We (Tony and I) went back into the hallway on our way with our guide (who was showing us around Zen Center) to the raison d'etre of the entire building. (This is a couple of paragraphs in the middle of my first time at Zen Center.) The Zendo, the meditation hall, where students gathered four times daily for forty-minute periods. As we descended the curved staircase to reach the lower level we were met by a tiny Japanese man flanked on either side by students. He wore traditional Japanese robes. As soon as he saw Tony and me, colorful in our hippie garb and feathers and beads, he broke into a huge grin. He came to a full stop on the stairs, put his palms together in front of his face, and bowed deeply to us. Spontaneously, we imitated his bow. It did not end immediately. The three of us remained bent over in tribute to each other for what seemed like a very long time - long enough for me to enter the present. Long enough for me to feel inexplicably, deeply, hauntingly moved. In that moment, bowing with that kind old man, I understood that it was all okay. I was okay, the world was okay. Maybe not the way I wanted it all the time, but it was the way it was and I would go from there. My heart opened up and spilled over with gratitude and love. Where did that come from? How long had it been since I'd felt that kind of liberation. When at last we raised our heads in unison with his, his eyes met mine. His gaze was direct and steady. I sensed he knew what I had experienced or at least that I had had an experience. He smiled and went on with his attendants.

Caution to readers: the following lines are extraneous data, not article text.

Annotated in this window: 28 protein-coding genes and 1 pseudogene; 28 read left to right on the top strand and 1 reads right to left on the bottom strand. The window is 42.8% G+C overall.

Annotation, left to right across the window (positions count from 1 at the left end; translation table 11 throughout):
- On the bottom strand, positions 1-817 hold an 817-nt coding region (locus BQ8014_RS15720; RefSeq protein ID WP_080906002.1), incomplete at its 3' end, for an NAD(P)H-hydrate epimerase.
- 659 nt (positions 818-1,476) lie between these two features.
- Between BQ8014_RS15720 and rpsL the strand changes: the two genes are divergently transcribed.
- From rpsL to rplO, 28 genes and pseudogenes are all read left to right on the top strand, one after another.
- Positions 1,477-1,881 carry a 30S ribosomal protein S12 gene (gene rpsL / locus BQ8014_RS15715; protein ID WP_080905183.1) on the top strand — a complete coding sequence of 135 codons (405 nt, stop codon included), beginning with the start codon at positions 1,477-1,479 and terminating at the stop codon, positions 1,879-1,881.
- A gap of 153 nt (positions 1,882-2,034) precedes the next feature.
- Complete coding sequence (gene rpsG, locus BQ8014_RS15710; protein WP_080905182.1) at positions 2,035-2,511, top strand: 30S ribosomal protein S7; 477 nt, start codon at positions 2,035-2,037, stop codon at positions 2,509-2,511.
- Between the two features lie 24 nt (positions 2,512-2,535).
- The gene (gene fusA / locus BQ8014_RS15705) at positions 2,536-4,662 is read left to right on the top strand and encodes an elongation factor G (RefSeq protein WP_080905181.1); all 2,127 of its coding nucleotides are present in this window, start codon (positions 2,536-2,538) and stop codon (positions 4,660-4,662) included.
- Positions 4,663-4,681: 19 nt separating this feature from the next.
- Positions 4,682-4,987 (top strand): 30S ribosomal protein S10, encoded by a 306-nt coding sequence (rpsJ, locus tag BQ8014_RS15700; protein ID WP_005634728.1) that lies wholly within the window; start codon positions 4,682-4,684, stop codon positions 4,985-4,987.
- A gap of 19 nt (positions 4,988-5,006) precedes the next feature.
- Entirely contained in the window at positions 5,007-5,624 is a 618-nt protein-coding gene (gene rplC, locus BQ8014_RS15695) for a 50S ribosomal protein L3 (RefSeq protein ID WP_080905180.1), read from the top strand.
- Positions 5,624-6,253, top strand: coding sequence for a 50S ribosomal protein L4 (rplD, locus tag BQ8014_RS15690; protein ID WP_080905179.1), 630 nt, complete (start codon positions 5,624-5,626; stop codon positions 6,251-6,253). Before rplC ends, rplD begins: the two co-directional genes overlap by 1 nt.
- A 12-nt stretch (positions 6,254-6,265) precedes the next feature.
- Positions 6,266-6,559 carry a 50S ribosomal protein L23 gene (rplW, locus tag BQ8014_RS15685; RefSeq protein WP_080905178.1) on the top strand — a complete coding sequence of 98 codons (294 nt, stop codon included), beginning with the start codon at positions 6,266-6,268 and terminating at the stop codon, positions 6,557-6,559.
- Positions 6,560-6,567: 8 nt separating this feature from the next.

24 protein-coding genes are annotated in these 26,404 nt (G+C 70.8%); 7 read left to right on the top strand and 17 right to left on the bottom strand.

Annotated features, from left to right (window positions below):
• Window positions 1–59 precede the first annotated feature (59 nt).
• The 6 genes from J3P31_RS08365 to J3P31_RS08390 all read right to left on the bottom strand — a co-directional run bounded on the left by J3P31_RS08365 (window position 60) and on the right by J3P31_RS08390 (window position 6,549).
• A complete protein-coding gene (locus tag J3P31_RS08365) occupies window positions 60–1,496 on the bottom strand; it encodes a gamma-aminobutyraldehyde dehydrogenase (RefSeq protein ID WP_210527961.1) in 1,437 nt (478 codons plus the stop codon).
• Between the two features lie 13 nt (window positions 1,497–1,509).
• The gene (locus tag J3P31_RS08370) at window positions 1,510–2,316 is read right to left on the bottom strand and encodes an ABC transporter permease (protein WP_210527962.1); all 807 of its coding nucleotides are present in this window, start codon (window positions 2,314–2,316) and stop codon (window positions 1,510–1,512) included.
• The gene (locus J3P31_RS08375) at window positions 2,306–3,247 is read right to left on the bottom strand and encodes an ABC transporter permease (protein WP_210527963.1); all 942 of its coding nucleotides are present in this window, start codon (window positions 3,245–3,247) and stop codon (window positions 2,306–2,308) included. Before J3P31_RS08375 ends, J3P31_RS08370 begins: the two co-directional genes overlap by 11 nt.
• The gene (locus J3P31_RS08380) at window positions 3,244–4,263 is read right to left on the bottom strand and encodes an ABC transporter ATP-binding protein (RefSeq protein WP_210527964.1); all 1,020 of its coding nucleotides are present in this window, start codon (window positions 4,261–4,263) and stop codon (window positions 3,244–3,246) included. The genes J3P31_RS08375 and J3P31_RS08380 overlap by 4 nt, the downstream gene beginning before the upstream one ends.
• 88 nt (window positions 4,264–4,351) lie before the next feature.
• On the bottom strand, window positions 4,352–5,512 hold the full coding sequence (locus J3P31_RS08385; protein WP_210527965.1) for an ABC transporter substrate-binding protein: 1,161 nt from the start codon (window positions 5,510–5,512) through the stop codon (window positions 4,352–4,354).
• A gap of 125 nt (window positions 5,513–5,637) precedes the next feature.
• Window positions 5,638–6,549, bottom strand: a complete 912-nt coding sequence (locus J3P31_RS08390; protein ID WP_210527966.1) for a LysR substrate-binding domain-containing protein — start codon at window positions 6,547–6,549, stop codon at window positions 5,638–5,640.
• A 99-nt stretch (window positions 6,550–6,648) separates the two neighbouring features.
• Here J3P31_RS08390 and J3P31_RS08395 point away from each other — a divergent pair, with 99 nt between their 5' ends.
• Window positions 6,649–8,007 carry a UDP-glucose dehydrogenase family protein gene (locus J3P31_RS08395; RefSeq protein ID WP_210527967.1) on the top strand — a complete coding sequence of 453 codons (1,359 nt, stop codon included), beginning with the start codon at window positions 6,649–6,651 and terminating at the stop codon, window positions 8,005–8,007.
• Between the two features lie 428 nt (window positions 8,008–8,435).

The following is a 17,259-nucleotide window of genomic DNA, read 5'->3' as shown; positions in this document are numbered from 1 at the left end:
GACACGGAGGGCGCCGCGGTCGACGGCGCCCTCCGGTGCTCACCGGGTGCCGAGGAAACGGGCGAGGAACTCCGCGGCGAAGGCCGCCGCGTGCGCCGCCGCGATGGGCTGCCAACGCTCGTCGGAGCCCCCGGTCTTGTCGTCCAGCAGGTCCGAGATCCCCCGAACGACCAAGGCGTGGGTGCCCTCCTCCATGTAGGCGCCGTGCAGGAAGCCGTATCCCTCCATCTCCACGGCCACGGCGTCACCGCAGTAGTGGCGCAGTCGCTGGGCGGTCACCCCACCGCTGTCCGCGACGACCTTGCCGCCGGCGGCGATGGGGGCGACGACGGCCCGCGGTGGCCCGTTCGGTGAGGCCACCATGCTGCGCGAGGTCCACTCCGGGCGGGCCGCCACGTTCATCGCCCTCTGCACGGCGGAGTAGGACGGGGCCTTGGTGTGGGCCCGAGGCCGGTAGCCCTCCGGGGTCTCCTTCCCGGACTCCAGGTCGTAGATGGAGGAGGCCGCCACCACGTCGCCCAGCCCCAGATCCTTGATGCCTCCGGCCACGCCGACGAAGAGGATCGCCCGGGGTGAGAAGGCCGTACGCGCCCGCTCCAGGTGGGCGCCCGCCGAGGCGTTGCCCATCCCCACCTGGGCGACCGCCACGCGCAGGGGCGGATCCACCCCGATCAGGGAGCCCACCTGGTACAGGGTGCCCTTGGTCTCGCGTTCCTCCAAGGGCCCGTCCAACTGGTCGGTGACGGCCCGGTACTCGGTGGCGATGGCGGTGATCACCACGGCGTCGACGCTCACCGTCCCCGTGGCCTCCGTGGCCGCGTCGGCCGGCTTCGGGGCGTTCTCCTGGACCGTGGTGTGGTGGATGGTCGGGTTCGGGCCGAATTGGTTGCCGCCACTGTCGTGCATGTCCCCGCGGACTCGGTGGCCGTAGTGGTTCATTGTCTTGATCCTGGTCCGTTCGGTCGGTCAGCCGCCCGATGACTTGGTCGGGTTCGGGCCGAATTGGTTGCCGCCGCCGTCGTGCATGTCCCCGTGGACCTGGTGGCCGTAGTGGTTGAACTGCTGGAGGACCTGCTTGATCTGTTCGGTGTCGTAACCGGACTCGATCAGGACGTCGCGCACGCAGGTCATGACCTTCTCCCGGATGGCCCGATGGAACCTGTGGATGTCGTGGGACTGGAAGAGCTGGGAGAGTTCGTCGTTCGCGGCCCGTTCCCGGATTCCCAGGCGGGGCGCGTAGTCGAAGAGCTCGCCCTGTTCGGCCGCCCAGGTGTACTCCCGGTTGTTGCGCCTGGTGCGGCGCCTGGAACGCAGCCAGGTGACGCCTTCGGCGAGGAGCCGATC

Our guide was overcome. "That was Suzuki-roshi," he told us. "He's the reason we're all here at Zen Center. He's our Zen teacher. He bowed to you guys."
"Yes," we agreed that it had happened. We looked at the zendo, admired it's spare, severe, Japanese lines and central altar, but for me it was all just detail, the minutia of my new life.